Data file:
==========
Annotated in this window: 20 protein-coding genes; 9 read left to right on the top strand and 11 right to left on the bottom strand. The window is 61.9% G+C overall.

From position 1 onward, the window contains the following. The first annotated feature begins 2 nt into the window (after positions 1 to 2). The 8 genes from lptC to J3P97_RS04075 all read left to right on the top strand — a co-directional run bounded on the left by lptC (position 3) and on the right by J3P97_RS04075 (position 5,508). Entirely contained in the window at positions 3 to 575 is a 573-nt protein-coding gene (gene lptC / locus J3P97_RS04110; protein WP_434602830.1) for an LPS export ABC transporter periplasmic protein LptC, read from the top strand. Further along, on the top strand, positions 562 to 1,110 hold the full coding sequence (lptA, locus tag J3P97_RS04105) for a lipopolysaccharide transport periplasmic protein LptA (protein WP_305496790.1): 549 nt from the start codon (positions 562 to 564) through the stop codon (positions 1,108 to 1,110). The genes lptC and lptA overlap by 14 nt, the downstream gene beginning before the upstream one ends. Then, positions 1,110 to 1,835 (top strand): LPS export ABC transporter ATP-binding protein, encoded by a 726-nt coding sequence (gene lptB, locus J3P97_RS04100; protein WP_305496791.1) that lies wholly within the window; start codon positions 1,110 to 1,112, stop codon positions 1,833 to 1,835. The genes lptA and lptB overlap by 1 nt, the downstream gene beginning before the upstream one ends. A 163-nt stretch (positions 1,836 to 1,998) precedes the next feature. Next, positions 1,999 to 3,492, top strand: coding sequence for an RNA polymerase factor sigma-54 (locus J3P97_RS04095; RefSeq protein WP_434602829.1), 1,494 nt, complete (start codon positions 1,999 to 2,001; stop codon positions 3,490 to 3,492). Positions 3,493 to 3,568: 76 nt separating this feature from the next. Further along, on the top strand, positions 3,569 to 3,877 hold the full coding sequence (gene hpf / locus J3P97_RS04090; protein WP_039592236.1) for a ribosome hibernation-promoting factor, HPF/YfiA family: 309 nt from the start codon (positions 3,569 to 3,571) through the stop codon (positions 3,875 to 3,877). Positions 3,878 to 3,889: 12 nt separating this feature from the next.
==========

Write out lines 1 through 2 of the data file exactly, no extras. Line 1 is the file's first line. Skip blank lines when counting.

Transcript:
Annotated in this window: 20 protein-coding genes; 9 read left to right on the top strand and 11 right to left on the bottom strand. The window is 61.9% G+C overall.

From position 1 onward, the window contains the following. The first annotated feature begins 2 nt into the window (after positions 1 to 2). The 8 genes from lptC to J3P97_RS04075 all read left to right on the top strand — a co-directional run bounded on the left by lptC (position 3) and on the right by J3P97_RS04075 (position 5,508). Entirely contained in the window at positions 3 to 575 is a 573-nt protein-coding gene (gene lptC / locus J3P97_RS04110; protein WP_434602830.1) for an LPS export ABC transporter periplasmic protein LptC, read from the top strand. Further along, on the top strand, positions 562 to 1,110 hold the full coding sequence (lptA, locus tag J3P97_RS04105) for a lipopolysaccharide transport periplasmic protein LptA (protein WP_305496790.1): 549 nt from the start codon (positions 562 to 564) through the stop codon (positions 1,108 to 1,110). The genes lptC and lptA overlap by 14 nt, the downstream gene beginning before the upstream one ends. Then, positions 1,110 to 1,835 (top strand): LPS export ABC transporter ATP-binding protein, encoded by a 726-nt coding sequence (gene lptB, locus J3P97_RS04100; protein WP_305496791.1) that lies wholly within the window; start codon positions 1,110 to 1,112, stop codon positions 1,833 to 1,835. The genes lptA and lptB overlap by 1 nt, the downstream gene beginning before the upstream one ends. A 163-nt stretch (positions 1,836 to 1,998) precedes the next feature. Next, positions 1,999 to 3,492, top strand: coding sequence for an RNA polymerase factor sigma-54 (locus J3P97_RS04095; RefSeq protein WP_434602829.1), 1,494 nt, complete (start codon positions 1,999 to 2,001; stop codon positions 3,490 to 3,492). Positions 3,493 to 3,568: 76 nt separating this feature from the next. Further along, on the top strand, positions 3,569 to 3,877 hold the full coding sequence (gene hpf / locus J3P97_RS04090; protein WP_039592236.1) for a ribosome hibernation-promoting factor, HPF/YfiA family: 309 nt from the start codon (positions 3,569 to 3,571) through the stop codon (positions 3,875 to 3,877). Positions 3,878 to 3,889: 12 nt separating this feature from the next.